Tour de Feb is a concept devised by Australian Richard Heycock in response to Janathon, which prompts runners to run every day in January. Tour de Feb seeks to motivate cyclists to ride every day in February. You set your own goal, no mileage requirements, just ride each day. I’ll be participating and I’ve also thrown a pair of Crank Brothers Egg Beaters pedals into the mix as a prize up for grabs to anyone that rides each day in February. If you’re interested, please visit the site, sign up and share your goal. To be eligible for prizes you have to blog or tweet about each ride, details are on their website.
I installed a new crankset on my mountain bike about 50 miles ago. Took it out for a ride this morning and not long into the ride began to hear a “kling kling kling” sound while pedaling. After a bit of looking whilst riding, noticed that the smallest chainring was hanging on by a single bolt that was barely hanging on itself! The other 3 bolts had loosened up and fallen out along the way somewhere. I’m just happy I was in the middle ring and didn’t fold the small chain ring under load! Lesson learned, never trust manufacturers to torque bolts properly. I’ll probably add some low strength loctite to the mix to ensure this doesn’t happen in the future.
Having become fairly proficient at wheel truing and replacing spokes, I’m about to build some bicycle wheels. I’ve read Sheldon Brown’s wheelbuilding guide, as well as several other sources of wheelbuilding information. Seems straightforward as a concept but obviously one that takes a lifetime to master. I have two pairs of late 80′s road wheels with hubs in great shape, but the rims not so much. As these are not high performance wheels, nor will they be heavily used, I’m re-using the spokes. I’ve found rims that match the ERD (Effective Rim Diameter) in both cases. I’ll be using Velo Orange PDP polished alloy rims to rebuild a late 80′s Shimano 105 hub set, and Sun CR 18 polished alloy rims to rebuild some Japanese Sansin hubs. I’m going to ghost one pair over, and build the second pair from scratch. Ghosting a wheel involves taping the new rim to the old rim and moving the spokes over one by one. I’m going to build the second from scratch so I can go through the whole process of lacing up trailing and leading spokes, getting the cross pattern correct, slowly tightening up the spokes, etc. I’ll post some pictures and Part 1 after they’re complete.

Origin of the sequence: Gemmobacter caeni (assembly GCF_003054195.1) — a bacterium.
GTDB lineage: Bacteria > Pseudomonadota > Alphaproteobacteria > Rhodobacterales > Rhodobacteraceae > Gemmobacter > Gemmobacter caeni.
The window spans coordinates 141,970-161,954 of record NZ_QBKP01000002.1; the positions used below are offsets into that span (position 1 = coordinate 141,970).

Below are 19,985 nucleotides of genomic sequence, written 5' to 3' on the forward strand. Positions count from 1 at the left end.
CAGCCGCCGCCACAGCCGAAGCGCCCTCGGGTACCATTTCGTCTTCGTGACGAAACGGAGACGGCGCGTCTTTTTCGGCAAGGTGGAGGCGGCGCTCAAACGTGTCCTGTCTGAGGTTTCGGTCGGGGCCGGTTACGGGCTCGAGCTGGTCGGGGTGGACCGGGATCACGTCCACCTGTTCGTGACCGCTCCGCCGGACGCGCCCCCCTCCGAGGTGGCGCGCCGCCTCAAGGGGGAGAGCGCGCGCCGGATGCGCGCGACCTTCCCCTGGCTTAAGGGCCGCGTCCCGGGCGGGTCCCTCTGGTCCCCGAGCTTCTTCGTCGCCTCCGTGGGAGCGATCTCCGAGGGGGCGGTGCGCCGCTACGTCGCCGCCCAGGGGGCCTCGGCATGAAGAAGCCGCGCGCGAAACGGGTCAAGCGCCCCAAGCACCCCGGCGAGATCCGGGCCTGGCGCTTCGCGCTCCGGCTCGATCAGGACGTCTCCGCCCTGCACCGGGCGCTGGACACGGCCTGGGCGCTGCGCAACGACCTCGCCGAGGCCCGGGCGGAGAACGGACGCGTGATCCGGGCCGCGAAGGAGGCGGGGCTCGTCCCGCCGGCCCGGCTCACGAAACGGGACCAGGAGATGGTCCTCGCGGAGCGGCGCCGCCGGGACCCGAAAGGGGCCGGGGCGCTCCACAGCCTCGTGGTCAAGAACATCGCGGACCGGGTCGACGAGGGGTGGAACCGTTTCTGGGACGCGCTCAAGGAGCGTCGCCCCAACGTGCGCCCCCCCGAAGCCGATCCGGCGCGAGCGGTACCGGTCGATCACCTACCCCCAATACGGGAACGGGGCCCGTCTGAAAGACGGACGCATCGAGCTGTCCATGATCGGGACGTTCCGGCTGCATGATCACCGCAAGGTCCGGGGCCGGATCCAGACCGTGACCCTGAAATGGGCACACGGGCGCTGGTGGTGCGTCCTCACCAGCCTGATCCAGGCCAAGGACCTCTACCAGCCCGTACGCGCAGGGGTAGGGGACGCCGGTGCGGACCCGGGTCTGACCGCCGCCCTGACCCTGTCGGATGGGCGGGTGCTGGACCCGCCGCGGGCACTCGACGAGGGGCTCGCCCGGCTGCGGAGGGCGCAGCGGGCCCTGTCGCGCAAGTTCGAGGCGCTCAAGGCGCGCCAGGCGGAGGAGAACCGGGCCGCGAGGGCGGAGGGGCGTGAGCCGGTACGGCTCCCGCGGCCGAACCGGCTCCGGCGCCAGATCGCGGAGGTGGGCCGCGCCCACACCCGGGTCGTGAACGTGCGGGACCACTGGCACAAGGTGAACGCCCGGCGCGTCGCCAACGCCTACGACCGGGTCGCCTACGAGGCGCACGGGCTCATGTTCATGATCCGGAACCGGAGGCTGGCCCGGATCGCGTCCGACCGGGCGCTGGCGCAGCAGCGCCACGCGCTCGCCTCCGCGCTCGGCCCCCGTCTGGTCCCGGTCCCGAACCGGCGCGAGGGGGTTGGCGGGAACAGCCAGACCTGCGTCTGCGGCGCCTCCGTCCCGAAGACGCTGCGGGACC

Found these two bicycle related art pieces lately, sharing is caring!
First one is a time lapse video of a Dutch artist influencing bicyclist parking behavior using tape, the film is titled Bicycle Swarm.
Using the Googleplex you can aggregate bicycle related news in two easy steps. First, create an alert in Google Alerts, second, view that alert as a feed in Google Reader.
First, create your alert at http://alerts.google.com:
Next, once the alert has been created, click the “View in Google Reader” link and you’ll pop over to Google Reader where you can view alert items. Alternatively you can copy the feed URL and view the feed in your RSS reader of choice.
View the FAQ in Google Alerts for creating more specific queries, including filtering results. I have a few different alerts on different cycling related terms. There’s also a Google Reader app for Android so you can read on the go.
I think it’s time to institute a Bike In, Bike Out policy so as not to own too many bikes. To keep the Schwinn Mirada I posted about recently, I ended up putting my Huffy Beach Cruiser out on long term loan to a friend, if/when it comes back I’ll likely sell it on Craigslist. It’s been a great bike and it reintroduced me to bicycling as an adult, but I’ll never ride it again. On to the “new” bike… I just scored a beauty last night (photo below) that I think I’ll be keeping. So it’s probably time for another bike to leave the house either on long term loan, or via sale. This is a 1987 Fuji Tivoli, which, according to ClassicFuji.com, sits in the middle of their road bike lineup. It’s a Tange Infinity double butted CroMoly steel frame, and as they say, Steel is Real. I’ve recently become enamored with turquoise colored bicycles, I’m not sure why. I’m just happy this bike is my size, a nice late 80′s build and turquoise. In any case, I’ll be refurbishing it with white cable housing, fresh white bar tape and swapping out the seat for a white seat. I have a Shimano 105 component group from the late 80′s which I may swap onto this bike as an upgrade of sorts. I’ll post pictures when completed.